James Goldman’s “The Lion in Winter” premiere, directed by Grzegorz Jarzyna, will take place on November 17th on the big stage of the Burgtheater in Vienna. The spectacle is a co-production with the TR Warsaw and its actors – Katarzyna Warnke and Tomasz Tyndyk are going to star together with those from the Burgtheater.
About the play
Henry has created an empire but he slowly looses strength. His sons, thrilled with the prospect of power, are dreaming of the end of their father’s rule. Who has more right to take over the empire? The youngest, his father’s favourite – John, wise, benefit-seeking Geoffrey or Richard – the oldest and most experienced? While they’re fighting amongs teach other, the old lion Henry plays his game with them. Full of energy and with an appetite for life, he has more and more doubt about whether to hand over what’s his at all. Does he really have to quit his young lover Alais, who is going to marry the heir, according to her ambitious brother’s wish? Finally he has to take note other fact that the sons aren’t his most difficult opponents, his own wife is. In spite of the humiliations on Henry’s behalf she rules the family with steadfast pride and she pulls all the strings from the background. She is enviously scheming to make the game more difficult for her husband and to claim his love back. For the last time she declares war on the Lion.
Grzegorz Jarzyna turns the medieval material, based on the English King Henry II, into a contemporary story. The fight is not about provinces and counties, but about new markets for a global financial empire, belonging to a family dynasty. The scheming stays unchanged. Disappointment, passion and hunger for power sharpen the blades as usual – the mechanisms behind fights for love, power and success haven’t changed through centuries.
Grzegorz Jarzyna on the show:
‘The Lion in Winter”, the play by James Goldman, written in the 60’s, is a Shakespearian style production. The duel between King Henry II and his wife, to which every aspect of their lives is submitted. By fighting for power, they’re fighting for their love. These intrigues, treasons and crimes are about arousing the partner, seeing if they still care. Seven characters, seven main roles. Instead of the French-English theme there will be a contemporary one, Polish-German.
I’m not directly interested in politics. In the theatre I simply deal with the man. In this case I’m interested in the way human life – a one-time gift – relates to what is going on in society and politics. The characters from “The Lion in Winter” sacrifice everything for power. Love doesn’t match their life, their image.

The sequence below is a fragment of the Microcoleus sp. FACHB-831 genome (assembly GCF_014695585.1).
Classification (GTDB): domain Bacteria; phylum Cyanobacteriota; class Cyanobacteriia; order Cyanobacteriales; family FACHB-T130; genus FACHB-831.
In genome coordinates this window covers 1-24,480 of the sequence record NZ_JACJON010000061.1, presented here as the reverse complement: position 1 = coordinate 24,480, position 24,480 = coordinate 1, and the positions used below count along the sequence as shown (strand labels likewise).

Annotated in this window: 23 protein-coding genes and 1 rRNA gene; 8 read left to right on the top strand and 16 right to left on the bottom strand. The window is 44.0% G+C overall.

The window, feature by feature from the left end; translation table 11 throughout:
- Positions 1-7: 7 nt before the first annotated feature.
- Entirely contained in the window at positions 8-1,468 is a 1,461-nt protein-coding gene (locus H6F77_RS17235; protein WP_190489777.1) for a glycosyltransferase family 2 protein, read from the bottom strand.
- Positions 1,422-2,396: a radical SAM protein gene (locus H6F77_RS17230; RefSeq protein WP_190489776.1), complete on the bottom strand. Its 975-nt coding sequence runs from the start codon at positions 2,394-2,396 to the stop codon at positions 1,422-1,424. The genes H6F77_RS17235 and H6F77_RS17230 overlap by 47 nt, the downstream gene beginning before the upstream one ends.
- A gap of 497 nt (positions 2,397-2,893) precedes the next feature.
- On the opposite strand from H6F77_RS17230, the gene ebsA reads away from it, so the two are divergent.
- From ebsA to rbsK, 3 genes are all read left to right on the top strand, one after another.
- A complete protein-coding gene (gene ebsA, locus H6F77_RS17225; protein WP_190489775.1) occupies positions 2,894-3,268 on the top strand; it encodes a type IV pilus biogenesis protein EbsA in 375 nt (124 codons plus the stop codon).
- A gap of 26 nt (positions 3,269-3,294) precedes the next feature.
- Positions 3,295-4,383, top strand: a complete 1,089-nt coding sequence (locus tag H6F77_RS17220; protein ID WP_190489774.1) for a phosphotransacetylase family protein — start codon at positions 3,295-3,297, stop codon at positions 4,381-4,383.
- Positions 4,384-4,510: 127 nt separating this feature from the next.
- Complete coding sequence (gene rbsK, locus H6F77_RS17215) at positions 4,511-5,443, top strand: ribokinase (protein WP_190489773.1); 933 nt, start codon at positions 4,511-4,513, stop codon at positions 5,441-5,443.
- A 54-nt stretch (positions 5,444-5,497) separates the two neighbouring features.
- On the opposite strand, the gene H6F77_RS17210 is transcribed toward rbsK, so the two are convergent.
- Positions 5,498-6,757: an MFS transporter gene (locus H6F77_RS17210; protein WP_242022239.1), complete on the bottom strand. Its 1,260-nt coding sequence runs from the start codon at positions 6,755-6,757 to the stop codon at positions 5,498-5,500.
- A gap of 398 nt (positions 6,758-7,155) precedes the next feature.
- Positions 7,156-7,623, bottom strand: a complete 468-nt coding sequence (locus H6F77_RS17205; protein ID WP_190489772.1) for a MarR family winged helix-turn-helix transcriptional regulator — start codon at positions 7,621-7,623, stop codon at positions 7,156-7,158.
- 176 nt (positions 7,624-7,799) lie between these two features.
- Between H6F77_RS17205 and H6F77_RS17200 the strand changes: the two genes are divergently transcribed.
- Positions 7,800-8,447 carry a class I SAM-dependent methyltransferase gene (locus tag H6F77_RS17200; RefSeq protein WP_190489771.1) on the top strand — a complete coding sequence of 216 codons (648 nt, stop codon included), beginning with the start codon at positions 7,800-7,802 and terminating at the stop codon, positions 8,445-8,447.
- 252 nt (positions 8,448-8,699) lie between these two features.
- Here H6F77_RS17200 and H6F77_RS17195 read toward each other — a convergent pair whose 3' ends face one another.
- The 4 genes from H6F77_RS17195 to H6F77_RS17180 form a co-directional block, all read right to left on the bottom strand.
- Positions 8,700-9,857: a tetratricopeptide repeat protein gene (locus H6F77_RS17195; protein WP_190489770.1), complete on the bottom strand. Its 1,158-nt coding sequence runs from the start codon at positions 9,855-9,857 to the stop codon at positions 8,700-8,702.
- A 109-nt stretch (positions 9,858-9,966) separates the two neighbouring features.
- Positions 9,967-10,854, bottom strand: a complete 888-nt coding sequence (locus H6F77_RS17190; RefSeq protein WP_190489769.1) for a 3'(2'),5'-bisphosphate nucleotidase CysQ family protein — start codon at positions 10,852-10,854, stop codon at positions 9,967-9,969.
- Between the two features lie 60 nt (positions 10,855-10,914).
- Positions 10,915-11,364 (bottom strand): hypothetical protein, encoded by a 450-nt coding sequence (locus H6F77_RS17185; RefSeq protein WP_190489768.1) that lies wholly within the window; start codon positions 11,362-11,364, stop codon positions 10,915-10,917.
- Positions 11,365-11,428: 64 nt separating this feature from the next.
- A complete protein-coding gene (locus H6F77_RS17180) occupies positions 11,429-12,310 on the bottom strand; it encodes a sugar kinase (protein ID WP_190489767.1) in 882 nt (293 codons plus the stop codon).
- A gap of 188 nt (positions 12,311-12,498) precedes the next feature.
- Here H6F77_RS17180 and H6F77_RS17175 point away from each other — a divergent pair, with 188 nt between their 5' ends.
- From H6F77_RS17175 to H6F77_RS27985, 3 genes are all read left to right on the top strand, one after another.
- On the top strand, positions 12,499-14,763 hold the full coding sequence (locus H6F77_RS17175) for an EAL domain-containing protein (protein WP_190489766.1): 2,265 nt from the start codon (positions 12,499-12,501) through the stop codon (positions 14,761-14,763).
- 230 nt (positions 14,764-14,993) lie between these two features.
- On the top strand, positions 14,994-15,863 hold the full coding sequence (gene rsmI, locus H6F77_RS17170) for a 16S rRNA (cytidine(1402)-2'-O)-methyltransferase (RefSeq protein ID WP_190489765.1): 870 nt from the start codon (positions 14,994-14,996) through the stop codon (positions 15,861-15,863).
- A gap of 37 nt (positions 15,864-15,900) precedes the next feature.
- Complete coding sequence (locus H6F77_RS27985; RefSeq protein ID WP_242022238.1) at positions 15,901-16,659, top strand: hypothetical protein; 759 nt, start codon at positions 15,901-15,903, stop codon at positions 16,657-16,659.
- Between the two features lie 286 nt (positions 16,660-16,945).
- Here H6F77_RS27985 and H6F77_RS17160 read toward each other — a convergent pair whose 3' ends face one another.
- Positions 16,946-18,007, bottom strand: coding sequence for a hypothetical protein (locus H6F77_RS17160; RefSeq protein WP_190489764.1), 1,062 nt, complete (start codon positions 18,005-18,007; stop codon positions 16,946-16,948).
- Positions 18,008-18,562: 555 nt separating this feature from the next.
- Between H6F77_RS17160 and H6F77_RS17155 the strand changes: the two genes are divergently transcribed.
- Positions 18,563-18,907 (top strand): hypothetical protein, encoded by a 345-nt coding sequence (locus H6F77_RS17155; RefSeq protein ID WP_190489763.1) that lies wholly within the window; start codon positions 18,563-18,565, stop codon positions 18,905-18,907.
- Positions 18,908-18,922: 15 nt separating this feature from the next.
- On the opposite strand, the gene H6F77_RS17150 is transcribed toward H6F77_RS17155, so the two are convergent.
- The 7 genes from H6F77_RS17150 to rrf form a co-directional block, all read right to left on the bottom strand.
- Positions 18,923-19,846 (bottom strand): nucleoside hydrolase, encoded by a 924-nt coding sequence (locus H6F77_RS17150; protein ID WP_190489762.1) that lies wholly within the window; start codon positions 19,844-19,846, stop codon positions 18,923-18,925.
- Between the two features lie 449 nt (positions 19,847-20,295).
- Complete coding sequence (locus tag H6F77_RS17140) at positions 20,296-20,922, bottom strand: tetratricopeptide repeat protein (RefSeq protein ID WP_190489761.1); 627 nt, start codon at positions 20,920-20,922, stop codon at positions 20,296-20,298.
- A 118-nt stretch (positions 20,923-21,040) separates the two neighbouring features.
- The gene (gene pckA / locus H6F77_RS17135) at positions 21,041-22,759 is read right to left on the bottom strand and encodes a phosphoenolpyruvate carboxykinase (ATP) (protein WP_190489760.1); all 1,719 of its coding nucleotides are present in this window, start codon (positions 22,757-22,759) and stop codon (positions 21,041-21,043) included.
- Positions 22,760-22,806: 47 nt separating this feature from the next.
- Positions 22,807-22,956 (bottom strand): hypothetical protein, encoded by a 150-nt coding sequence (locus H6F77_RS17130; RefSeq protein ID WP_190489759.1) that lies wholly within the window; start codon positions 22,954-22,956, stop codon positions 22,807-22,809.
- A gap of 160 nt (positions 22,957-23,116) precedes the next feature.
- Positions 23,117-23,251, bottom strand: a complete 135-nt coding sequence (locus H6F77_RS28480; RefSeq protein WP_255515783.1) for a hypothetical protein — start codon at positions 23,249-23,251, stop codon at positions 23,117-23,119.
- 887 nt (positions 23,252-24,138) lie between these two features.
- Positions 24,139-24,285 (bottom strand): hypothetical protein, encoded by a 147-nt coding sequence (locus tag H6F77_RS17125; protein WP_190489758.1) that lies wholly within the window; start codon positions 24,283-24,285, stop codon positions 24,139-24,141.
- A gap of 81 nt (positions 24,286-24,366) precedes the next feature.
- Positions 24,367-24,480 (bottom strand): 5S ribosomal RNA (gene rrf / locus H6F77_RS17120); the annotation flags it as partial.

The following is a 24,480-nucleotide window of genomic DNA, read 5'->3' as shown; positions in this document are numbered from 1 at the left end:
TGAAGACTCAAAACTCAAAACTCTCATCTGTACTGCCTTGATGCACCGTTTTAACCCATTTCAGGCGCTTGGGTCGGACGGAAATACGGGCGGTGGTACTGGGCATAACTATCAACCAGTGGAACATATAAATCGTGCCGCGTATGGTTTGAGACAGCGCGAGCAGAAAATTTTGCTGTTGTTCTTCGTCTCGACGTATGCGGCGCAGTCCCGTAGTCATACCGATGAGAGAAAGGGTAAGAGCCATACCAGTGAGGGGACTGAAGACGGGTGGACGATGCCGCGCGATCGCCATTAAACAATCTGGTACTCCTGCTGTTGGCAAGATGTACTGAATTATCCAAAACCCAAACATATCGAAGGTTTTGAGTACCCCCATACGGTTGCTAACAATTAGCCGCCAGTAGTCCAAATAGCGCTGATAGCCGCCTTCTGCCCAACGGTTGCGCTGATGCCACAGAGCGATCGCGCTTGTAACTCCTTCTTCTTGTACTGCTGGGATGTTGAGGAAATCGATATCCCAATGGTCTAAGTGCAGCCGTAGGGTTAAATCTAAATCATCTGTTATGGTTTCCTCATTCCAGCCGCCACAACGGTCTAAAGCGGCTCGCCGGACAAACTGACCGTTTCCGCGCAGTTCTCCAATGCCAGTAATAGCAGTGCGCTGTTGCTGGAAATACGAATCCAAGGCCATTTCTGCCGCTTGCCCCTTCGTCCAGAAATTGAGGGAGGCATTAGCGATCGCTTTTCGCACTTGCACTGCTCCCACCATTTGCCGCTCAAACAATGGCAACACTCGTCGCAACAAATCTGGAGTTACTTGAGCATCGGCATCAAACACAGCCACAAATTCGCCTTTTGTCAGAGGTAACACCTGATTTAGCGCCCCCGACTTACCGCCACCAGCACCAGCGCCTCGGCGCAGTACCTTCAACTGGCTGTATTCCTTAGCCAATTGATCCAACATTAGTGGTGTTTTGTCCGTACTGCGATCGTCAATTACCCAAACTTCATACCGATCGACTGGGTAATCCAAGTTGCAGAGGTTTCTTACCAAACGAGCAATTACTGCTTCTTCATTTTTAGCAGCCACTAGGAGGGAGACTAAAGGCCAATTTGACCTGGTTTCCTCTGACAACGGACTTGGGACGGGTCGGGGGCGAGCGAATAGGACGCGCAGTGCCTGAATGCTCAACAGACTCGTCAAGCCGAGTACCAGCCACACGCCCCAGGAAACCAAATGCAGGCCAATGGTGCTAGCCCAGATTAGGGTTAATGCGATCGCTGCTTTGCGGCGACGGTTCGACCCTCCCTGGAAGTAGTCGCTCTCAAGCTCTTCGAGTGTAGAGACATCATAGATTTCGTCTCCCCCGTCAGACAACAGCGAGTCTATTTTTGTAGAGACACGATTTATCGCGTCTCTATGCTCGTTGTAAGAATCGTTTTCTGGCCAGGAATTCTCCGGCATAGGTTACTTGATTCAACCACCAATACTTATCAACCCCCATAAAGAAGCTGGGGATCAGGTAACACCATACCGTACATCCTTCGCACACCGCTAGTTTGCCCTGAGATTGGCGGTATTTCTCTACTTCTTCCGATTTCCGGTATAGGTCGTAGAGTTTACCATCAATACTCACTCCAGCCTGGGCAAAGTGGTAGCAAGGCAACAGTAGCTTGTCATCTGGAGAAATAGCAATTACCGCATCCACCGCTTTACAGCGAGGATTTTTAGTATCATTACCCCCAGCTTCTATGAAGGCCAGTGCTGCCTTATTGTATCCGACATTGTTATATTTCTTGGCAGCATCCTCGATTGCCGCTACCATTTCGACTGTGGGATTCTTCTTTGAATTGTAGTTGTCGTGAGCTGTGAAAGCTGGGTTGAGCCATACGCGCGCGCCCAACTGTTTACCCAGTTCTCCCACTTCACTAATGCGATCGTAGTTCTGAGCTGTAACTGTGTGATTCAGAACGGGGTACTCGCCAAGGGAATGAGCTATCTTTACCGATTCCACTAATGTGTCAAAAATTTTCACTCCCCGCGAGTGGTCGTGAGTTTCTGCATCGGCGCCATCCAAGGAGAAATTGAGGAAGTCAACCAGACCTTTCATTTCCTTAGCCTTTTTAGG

(…) The show starts with a piano improvisation by Leszek Możdżer. The pianist sits in the blue light of the elegant hotel lobby and begins to play Chopin themes, entwining them with a net of his own improvisations.
The improvisation thickens, becomes an independent, complex theme, which flows in its own sovereign current. And suddenly, another Chopin theme, even more famous than the previous one, emerges from this cascade of sound…If I were a music reviewer, I would write that these piano improvisations were cover versions of Chopin`s “greatest hits”. It`s actually as if Możdżer translated “The Lion in Winter” to a non-verbal language, as if this richly coloured improvisation matter contains Chopin`s melody like the Goldman`s story contains frequent and various quotations from the ancient mythology, the Holy Bible and Shakespeare. Goldman is a “covered” Shakespeare.
This long, lasting a couple of minutes, jazz pianist`s show on an empty stage is not a comment on what`s about to be shown, but, actually, a non-verbal summary. A very complex and almost omnipresent electronic music serves as a comment and even more as a specific catalyst that propels the actors` and, indirectly, the audience`s emotions. (…)
Dorota Krzywicka – Kaindel
Didaskalia Gazeta Teatralna
Kraków 02-2008, Nr 1
For years cinema has been an inspiration to the boss Teatr Rozmaitości Warszawa. “The Lion in Winter” is the highlight of his research. The original play is about Henry II, the English king from the XII century, who rules the country and his family by manipulating his wife, three sons and a young lover. All shades of love and sex – even incest, pedophilia, homosexuality – laced with cruelty.(…)
Jarzyna has arranged the play in a modern surrounding; instead of dynastic clashes, he shows contemporary sharks of the world of finance, competing for shares of international companies. Magdalena Maciejewska has changed the medieval courtyard into an exclusive horseshoe-shaped apartment house equipped with a private gym and a bar. The stage looks like a glass cage, where the predatory businessman (Wolfgang Michael) tortures his victims and shakes his mane like a lion while preparing for another attack. But it’s also a science lab, in which Jarzyna shows us a Basic Instinct-like thriller. The characters know from the very beginning, what kind of criminal game they are playing, they keep on eavesdropping and spying on each other, watching themselves on a screen – but they are just not able to stop this horror, they are so bounded by the family blood ties.
The more discrete and subtle the directing, the more vicious the emotional explosions of the characters are. It’s just like in modern cinema – sound and vision are in high-definition. The cinematic aura is also generated by the live piano. In this case it’s Leszek Możdżer, who builds up the drama of characters’ emotions by interpreting Jacek Grudzien’s beautiful music.
Jacek Cieślak, Rzeczpospolita
Burgtheater in co-production with TR Warsaw
Premiere in the Burgtheater, Vienna, 17th of November 2007